'Beloved' Petrolia mansion used in scary movie shoot
The Fairbanks House was constructed in the 1800s
A well-known Victorian mansion in Petrolia is getting some big-screen action.
The Fairbanks House, also known as the Sunnyside Mansion, is one of the locations being used to film the movie Scary Stories to Tell in the Dark. The film is expected to release in 2019, based on a series of books with the same name by Alvin Schwartz.
Film crews are headed to the southwestern Ontario community for a few days for the shoot.
"Everybody in town loves the mansion, it's a part of our history," said Martin Dillon, chair of the Petrolia Heritage Committee.
The 22-room mansion sits on five acres of land, said Dillon, and it was constructed using oak and maple timber from the area. The bricks were purchased out of Ohio and delivered by wagon, with each one individually wrapped in wax paper to prevent chipping or cracking.
Although the Fairbanks House is in the spotlight now, others in the community have been used in film shoots before.
Dillon said his own home has been featured three or four times.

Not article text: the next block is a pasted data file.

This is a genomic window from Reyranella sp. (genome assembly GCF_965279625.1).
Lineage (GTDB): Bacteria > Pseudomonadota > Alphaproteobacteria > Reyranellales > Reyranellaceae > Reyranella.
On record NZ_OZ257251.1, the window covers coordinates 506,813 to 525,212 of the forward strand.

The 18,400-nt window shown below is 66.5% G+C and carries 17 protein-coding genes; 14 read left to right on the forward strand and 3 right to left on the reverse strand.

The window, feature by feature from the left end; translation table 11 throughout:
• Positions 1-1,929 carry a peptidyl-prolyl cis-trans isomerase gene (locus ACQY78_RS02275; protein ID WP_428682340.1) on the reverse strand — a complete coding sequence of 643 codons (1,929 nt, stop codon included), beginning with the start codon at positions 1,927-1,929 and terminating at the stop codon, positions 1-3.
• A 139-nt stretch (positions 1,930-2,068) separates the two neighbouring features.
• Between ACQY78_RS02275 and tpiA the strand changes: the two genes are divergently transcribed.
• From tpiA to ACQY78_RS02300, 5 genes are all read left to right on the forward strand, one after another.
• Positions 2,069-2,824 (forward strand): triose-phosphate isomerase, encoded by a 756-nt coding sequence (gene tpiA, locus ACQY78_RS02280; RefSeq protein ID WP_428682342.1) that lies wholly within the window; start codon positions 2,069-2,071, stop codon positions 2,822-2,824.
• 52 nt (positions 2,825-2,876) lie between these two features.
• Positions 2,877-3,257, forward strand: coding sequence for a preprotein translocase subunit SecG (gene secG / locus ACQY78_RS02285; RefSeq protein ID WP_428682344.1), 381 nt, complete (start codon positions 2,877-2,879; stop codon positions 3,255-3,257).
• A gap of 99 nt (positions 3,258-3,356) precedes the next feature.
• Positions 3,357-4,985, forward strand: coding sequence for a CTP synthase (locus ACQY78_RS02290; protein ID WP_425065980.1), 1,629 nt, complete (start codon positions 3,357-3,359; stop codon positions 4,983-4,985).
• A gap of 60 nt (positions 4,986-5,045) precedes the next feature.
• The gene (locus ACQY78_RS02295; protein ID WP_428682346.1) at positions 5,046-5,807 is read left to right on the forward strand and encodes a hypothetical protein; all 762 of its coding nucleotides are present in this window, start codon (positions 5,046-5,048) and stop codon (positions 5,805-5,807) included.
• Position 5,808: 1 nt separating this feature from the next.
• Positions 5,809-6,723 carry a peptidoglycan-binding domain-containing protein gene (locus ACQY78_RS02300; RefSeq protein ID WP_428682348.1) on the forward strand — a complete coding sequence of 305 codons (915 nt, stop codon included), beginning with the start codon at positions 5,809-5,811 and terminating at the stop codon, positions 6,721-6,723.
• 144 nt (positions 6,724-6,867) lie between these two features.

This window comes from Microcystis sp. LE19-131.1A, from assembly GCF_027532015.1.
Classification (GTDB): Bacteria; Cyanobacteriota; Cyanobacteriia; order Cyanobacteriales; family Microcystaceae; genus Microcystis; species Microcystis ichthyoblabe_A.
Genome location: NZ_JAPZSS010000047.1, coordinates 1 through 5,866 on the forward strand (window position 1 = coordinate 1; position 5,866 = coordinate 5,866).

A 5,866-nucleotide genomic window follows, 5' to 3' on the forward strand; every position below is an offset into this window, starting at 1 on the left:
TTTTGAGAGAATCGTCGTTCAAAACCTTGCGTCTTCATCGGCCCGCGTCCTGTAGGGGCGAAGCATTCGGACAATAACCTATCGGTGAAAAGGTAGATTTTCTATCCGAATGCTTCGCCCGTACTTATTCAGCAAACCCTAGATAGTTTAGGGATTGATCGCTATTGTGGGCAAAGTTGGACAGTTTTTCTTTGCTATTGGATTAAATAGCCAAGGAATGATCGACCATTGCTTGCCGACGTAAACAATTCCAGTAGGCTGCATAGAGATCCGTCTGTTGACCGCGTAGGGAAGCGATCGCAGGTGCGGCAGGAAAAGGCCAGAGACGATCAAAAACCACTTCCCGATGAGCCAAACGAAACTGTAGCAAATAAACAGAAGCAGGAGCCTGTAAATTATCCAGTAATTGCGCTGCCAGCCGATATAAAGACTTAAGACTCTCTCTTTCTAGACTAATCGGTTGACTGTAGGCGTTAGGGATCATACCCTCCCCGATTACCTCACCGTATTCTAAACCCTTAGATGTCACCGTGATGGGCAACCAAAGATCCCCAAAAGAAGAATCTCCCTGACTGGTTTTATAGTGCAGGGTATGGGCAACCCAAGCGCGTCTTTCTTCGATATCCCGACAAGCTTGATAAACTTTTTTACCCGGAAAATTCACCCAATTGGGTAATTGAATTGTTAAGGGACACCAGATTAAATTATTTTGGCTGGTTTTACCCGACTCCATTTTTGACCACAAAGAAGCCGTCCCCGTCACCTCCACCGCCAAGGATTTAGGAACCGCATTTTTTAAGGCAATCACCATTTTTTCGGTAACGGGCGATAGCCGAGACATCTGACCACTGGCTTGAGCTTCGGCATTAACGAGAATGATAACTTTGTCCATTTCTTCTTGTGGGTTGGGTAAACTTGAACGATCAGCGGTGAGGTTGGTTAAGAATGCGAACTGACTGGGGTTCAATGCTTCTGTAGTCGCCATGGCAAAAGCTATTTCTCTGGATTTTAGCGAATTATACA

That kind of Victorian architecture is common because the town "did nothing" after the oil industry left, he said.
"There wasn't a lot of wealth in town anymore," said Dillon, "And a lot of our structures were saved because there was not a lot of entrepreneurship going on and the classic architecture and design in the downtown, and a lot of the private dwellings were just kind of left."
Even though the Fairbanks House is a "beloved sight" for the community, Dillon said over the years, the owner of the home has considered walking away from it or tearing it down.
"The family started to discover that they just couldn't handle this large mansion, a 22-room mansion is quite an undertaking for anyone if you don't have incredible wealth."
A few decades ago, the home was used as a learning centre, and even a temporary church.
This movie will therefore be the most action the building has seen of late. The heritage committee would like to designate it as a heritage site, but the owner hasn't gotten on board.
"Nothing's really happened since the late 1960s," said Dillon.